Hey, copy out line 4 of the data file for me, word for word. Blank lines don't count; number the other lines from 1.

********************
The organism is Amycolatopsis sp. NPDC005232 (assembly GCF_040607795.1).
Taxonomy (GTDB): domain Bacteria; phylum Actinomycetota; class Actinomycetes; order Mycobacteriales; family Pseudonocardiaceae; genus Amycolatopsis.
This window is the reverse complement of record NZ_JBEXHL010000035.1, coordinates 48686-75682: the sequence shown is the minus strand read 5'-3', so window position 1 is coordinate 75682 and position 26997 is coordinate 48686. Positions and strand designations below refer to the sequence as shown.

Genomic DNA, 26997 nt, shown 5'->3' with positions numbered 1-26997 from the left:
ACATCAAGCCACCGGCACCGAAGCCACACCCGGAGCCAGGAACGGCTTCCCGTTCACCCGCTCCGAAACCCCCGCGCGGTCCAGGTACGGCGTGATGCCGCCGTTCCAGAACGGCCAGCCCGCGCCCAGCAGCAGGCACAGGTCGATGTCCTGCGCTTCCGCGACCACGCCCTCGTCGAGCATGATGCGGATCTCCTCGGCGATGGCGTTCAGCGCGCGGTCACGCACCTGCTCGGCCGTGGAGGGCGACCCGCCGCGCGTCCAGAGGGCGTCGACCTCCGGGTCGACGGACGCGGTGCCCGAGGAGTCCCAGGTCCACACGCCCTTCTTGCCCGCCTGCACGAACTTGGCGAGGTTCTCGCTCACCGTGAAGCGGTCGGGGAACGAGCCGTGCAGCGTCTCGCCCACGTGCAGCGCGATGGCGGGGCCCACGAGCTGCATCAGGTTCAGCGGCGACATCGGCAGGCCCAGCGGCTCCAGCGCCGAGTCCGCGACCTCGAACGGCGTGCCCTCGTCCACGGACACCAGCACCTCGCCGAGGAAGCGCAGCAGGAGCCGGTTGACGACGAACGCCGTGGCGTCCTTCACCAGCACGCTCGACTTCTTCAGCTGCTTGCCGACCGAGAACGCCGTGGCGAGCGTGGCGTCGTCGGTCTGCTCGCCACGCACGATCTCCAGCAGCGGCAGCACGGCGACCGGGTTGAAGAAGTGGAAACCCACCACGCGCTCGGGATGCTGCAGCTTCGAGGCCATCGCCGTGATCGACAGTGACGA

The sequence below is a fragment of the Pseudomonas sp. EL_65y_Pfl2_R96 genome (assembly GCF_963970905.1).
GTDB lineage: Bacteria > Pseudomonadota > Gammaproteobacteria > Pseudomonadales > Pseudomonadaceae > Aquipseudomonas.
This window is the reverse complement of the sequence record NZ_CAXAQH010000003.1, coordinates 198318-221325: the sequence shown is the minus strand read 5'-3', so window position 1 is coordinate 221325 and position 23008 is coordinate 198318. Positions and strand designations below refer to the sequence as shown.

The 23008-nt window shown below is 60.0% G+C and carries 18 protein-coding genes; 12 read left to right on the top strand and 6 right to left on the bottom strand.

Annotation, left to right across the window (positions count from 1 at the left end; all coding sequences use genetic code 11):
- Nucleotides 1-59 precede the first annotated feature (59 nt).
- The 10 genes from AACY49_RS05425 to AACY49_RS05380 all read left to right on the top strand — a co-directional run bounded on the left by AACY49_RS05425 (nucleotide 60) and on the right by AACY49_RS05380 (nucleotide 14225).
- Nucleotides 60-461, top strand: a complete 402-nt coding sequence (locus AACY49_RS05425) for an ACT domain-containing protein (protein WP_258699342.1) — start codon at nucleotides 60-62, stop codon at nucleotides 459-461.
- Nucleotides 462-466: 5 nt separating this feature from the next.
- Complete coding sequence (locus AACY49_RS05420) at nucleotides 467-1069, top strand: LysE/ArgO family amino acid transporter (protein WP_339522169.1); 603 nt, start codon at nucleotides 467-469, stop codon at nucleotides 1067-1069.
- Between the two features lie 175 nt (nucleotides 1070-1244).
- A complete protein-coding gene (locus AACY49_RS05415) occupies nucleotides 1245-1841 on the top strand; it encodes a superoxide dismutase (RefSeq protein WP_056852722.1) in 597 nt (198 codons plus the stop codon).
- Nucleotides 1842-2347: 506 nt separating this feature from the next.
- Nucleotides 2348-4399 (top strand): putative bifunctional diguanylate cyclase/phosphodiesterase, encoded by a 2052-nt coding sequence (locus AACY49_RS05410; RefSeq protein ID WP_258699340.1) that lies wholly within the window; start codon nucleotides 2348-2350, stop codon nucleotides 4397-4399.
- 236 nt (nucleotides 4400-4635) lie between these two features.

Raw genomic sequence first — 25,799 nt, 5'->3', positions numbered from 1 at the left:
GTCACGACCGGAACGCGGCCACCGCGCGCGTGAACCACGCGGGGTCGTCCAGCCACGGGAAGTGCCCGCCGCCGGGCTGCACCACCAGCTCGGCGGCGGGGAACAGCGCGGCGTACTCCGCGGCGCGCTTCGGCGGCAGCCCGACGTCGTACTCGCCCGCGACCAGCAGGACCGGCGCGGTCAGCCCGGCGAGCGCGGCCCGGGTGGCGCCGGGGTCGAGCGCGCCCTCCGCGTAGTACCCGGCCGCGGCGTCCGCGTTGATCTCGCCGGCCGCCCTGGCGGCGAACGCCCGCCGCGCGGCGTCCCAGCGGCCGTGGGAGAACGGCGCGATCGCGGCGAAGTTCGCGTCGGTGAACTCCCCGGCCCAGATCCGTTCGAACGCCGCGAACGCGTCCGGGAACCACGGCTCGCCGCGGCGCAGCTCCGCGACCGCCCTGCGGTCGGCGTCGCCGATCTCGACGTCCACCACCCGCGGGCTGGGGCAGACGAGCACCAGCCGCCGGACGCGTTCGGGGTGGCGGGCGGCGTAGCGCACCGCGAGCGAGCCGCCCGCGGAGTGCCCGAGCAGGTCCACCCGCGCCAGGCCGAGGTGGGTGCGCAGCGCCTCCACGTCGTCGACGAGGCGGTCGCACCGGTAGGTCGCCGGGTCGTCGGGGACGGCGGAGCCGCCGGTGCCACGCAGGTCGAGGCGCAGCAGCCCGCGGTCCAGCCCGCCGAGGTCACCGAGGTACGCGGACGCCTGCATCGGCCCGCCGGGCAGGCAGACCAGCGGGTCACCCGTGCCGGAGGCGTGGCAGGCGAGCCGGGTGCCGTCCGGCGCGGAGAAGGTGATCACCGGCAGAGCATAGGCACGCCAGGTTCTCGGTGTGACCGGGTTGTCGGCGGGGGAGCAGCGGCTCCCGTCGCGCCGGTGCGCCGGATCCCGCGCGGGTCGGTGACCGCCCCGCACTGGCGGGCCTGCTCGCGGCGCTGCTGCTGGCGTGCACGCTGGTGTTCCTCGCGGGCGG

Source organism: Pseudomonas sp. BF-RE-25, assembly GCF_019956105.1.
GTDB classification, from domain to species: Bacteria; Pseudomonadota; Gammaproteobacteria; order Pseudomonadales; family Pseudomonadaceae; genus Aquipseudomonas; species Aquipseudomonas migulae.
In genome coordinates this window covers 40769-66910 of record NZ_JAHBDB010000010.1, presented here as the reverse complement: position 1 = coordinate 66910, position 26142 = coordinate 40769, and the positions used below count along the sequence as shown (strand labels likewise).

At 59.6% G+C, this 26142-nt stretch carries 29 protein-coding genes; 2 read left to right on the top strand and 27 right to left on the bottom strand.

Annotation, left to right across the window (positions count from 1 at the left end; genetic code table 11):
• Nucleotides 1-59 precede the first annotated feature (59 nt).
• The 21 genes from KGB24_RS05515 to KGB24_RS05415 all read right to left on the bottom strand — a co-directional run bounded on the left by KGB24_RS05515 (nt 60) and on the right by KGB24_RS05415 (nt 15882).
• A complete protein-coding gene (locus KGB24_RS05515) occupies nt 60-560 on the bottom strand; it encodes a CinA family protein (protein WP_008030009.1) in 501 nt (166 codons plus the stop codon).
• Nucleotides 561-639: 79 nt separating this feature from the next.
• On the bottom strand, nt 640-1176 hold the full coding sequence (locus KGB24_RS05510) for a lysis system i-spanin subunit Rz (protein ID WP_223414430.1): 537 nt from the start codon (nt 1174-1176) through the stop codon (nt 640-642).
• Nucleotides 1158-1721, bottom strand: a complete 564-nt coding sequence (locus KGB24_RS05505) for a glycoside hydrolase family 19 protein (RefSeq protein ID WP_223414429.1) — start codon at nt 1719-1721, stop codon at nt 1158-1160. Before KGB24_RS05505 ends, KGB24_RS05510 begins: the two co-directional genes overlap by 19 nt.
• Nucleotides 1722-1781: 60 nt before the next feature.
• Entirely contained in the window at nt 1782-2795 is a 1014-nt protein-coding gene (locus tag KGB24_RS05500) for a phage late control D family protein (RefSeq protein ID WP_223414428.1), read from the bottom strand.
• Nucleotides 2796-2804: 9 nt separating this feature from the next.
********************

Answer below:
Genomic DNA, 26997 nt, shown 5'->3' with positions numbered 1-26997 from the left: